From a Distance

Last week, I did my small part in ensuring the kids at school stay Malaria-free. The six monthly net dipping and indoor residual spraying was nearly two months overdue, so I nagged a bit (ok, maybe more than a bit) and it was agreed that everyone would wash their nets and have them ready for dipping on Sunday. Wednesday morning when I reached, the kids were all at assembly, and I was happy to see SM in the corridor busy dipping nets. He was all kitted out with gloves to protect his hands from the deltamethrine, plastic basin to dip the colourful nets, tarp on the floor to prevent drips and to keep the nets clean. And of course, his mobile phone with music to keep entertained (respectfully toned down for assembly!)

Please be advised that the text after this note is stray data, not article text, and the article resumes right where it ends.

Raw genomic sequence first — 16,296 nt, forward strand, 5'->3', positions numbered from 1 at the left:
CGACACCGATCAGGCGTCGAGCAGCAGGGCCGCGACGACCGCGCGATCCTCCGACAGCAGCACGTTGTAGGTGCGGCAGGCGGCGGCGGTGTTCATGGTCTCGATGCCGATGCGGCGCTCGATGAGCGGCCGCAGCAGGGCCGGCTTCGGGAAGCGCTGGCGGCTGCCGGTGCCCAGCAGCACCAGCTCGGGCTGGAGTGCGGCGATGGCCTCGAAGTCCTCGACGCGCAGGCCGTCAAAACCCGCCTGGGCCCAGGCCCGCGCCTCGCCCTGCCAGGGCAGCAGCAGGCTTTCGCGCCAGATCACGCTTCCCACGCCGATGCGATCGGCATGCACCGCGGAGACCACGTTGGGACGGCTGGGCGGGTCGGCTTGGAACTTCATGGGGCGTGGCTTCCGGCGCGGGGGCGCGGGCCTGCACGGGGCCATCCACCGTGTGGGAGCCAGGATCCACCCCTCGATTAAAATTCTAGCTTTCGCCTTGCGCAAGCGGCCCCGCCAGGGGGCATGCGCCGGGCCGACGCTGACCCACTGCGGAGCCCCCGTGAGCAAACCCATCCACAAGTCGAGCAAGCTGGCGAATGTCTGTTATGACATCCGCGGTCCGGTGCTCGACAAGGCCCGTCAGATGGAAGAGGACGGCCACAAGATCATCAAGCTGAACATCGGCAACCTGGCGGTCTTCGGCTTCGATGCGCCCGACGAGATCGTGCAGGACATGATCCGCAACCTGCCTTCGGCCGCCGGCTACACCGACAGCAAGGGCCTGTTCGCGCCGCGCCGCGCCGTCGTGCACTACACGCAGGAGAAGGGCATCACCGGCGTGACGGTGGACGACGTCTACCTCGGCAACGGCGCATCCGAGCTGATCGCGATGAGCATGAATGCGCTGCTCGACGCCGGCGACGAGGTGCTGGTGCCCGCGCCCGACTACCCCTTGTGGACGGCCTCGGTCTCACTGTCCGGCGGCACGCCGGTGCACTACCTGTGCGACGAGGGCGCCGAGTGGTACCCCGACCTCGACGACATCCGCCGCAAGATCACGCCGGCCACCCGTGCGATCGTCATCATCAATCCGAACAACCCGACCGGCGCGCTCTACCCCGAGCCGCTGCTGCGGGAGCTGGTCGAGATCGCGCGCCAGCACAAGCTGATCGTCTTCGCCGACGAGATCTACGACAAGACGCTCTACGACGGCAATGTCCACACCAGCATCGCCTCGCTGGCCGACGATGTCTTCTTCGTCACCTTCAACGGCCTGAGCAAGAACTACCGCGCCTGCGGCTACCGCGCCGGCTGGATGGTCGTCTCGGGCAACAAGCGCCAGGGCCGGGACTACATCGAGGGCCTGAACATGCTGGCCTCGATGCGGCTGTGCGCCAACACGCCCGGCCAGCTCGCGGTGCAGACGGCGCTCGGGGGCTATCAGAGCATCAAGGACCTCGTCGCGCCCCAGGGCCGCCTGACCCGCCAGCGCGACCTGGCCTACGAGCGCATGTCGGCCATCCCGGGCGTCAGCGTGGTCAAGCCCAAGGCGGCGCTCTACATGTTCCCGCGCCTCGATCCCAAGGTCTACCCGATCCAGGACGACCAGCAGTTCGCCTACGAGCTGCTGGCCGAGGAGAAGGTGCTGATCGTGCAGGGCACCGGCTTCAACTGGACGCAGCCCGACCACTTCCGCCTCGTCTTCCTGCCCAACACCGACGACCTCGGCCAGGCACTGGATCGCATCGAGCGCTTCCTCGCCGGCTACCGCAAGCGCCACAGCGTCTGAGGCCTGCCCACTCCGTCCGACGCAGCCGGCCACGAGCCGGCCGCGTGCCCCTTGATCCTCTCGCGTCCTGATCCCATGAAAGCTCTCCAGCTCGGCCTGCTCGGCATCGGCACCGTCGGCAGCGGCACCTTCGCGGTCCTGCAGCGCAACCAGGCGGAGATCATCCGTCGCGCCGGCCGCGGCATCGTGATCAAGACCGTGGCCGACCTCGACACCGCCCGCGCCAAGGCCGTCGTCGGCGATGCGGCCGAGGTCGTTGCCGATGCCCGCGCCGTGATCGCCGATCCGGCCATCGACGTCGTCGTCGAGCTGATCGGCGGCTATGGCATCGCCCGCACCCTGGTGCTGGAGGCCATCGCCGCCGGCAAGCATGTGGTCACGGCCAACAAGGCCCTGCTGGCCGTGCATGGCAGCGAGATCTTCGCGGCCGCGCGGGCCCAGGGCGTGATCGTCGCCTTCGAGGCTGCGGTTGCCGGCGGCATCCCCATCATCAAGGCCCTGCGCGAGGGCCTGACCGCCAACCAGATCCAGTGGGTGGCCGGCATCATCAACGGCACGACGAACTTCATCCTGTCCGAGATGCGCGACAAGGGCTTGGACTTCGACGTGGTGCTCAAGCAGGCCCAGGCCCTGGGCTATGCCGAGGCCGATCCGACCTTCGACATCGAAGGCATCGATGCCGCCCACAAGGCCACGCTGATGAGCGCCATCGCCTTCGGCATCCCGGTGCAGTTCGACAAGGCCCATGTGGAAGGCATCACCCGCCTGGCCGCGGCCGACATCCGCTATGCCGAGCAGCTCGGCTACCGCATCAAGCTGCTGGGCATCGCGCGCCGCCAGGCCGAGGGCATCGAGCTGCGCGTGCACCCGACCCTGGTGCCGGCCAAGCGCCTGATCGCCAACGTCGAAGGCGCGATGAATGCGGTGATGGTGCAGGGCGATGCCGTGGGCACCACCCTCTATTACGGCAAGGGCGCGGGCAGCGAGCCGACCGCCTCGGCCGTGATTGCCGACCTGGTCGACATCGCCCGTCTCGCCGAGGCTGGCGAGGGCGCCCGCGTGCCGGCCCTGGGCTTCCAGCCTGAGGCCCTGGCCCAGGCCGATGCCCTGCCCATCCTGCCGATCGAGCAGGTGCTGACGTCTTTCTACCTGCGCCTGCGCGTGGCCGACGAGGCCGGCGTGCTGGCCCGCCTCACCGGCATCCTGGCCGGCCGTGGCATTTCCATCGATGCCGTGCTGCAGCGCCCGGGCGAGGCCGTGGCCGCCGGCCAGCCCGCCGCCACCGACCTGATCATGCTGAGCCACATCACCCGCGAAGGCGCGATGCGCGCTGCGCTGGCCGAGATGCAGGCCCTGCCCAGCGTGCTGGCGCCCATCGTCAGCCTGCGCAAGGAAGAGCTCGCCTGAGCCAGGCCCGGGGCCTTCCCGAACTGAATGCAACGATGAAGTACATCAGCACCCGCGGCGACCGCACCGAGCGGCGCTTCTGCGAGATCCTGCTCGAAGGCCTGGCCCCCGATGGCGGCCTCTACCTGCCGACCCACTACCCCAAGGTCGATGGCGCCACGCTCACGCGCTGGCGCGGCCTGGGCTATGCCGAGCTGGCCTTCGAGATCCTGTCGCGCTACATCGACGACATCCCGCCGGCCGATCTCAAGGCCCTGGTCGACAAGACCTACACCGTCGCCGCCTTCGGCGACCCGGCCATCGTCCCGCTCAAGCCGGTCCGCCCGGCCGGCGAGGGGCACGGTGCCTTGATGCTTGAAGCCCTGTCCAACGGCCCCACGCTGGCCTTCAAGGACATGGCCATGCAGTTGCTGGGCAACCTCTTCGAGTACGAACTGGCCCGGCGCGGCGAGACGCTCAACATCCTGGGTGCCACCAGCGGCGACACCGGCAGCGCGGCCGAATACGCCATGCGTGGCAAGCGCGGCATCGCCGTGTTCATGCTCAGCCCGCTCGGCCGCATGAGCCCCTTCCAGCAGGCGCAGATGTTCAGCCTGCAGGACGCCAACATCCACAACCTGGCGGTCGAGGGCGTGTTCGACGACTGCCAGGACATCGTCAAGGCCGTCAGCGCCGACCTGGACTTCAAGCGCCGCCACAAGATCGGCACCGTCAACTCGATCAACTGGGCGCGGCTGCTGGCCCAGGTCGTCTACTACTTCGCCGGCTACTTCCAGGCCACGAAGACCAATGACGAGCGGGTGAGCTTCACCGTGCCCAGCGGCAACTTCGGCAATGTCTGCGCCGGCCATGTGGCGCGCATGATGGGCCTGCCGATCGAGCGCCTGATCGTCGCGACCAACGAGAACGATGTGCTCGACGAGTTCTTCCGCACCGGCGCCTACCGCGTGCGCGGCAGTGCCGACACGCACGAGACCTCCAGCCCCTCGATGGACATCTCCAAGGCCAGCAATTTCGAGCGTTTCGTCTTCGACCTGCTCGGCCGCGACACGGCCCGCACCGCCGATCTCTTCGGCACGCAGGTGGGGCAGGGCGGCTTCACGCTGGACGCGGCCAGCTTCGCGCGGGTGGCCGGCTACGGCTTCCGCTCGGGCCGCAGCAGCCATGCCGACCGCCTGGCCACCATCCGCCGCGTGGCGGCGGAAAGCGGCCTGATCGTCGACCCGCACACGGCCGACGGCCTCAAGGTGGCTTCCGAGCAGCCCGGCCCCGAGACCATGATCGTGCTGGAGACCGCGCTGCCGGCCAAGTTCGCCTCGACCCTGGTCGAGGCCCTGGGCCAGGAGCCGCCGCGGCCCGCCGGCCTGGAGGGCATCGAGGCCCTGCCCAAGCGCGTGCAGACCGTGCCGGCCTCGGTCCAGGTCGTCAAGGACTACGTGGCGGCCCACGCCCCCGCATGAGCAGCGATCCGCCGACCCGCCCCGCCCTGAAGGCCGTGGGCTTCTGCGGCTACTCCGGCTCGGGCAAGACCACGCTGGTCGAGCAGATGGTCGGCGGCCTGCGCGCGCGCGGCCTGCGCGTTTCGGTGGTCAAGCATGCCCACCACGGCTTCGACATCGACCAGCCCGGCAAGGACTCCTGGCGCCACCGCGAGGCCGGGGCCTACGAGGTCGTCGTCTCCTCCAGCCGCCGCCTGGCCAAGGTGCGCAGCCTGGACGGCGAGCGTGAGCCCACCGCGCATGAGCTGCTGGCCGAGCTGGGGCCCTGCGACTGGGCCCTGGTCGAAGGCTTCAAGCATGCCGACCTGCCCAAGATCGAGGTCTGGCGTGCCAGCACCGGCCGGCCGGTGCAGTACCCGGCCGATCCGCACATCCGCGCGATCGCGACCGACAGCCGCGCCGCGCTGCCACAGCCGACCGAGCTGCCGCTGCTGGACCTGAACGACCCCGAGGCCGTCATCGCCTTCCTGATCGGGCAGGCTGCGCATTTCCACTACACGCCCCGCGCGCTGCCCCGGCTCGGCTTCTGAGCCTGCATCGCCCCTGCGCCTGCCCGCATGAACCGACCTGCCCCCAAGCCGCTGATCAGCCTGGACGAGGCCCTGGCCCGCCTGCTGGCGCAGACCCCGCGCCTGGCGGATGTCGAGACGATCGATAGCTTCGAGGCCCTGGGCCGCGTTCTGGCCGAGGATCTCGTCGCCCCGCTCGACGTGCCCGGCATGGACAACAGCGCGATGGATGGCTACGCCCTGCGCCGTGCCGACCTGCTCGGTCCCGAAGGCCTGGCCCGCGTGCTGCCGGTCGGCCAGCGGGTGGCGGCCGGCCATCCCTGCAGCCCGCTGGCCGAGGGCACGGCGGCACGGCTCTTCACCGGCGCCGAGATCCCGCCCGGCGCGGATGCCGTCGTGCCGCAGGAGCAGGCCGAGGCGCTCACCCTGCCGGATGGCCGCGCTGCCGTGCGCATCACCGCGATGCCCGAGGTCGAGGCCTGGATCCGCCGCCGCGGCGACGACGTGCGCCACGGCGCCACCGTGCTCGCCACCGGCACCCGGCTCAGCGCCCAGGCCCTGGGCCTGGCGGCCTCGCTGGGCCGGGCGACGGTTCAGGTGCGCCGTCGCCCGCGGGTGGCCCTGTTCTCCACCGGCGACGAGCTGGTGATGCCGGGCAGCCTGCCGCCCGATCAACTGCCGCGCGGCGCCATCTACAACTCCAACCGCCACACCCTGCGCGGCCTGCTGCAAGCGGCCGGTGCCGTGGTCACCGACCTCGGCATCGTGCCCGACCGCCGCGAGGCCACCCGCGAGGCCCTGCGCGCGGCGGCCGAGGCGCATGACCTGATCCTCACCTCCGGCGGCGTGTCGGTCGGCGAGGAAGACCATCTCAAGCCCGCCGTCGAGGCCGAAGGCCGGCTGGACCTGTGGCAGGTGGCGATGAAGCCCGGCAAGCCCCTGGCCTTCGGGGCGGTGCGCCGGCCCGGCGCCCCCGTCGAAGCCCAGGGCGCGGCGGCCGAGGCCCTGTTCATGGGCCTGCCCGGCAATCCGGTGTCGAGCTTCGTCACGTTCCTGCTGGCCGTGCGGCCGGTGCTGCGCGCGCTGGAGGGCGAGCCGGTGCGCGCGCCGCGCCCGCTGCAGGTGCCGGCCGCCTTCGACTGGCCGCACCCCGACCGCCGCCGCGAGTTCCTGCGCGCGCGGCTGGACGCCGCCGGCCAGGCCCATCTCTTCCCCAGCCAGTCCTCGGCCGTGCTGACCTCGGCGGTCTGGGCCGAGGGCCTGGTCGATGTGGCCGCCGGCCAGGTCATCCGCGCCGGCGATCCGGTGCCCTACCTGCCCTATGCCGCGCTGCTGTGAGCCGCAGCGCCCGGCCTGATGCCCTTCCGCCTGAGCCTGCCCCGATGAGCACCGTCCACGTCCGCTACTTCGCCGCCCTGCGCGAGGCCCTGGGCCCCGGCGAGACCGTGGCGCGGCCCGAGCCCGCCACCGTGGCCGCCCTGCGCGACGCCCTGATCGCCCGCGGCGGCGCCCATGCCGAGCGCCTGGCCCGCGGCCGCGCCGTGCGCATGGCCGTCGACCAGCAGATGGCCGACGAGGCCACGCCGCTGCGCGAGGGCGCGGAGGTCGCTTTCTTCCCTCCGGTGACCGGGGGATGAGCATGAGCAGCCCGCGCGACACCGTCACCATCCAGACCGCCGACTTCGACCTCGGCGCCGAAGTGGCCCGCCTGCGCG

The dipping process is actually harder than it sounds. Or atleast much more time consuming than I had expected. This is because there is a tiny, albeit strong, amount of deltamethrine, and a little more water, to spread over a large area of mosquito net. So it’s not like dipping your clothes into a big bucket of water, where they come out soaking without much effort on your part. Which was what I had hoped it’d be like. Dipping mosquito nets takes a lot of effort. You have to rub and scrub and three-men-in-a-tub your way into ensuring the stuff spreads to every bit of the net. And if you’re not careful, the cotton loops used to hang the net absorb most of the liquid before you even get to the net itself. So long story short, it’s a labourious process and I was very pleased to see SM at it. Unfortunately, in my great joy, I forgot to give him A’s nets for dipping. I remembered much later in the evening, when it was time to sleep and I pulled out my neatly folded net from it’s basket. By which time gloves, tarpauline, tub and deltamethrine were long gone. And into six months hibernation no less. Still, I comforted myself with the fact that A is on holiday, and I still have a week to get her net dipped, and the one she gives me is a long lasting insecticide treated net (LLIN). So hopefully the long lasting will last a little longer. Next morning however, I heard SM shoo-ing all the boys out of their two hostels. He doesn’t usually visit the ‘upstairs’ so early in the day unless there’s a problem that needs fixing. I was just wondering what it could be when there was loud banging on my door. I crawled out of my net. He greeted me cheerily, a huge can slung on his back making him look like a backpacker on a trek. Except that backpackers usually don’t carry litres of deltamethrine solution. He vigourly pumped the handle on the side of the can and sprayed all the walls of A’s house. Except the kitchen and the bedroom. Kitchen because of the food and bedroom because he was too embarassed to come all the way in. Since I had already missed getting A’s nets dipped, I didn’t want to pass on the spraying as well. So we reached an agreeable compromise and he liberally doused A’s door curtains with spray. All in all, a good solution. I hope A will continue to stay malaria-free. Me too. As for the kids, it’s getting too hot to use the nets, especially since they sleep 5 or 6 kids to one big net. So it’s a really good thing that the spray has been done. I hope that the molecules of deltamethrine from the nets will also brownian motion their way around.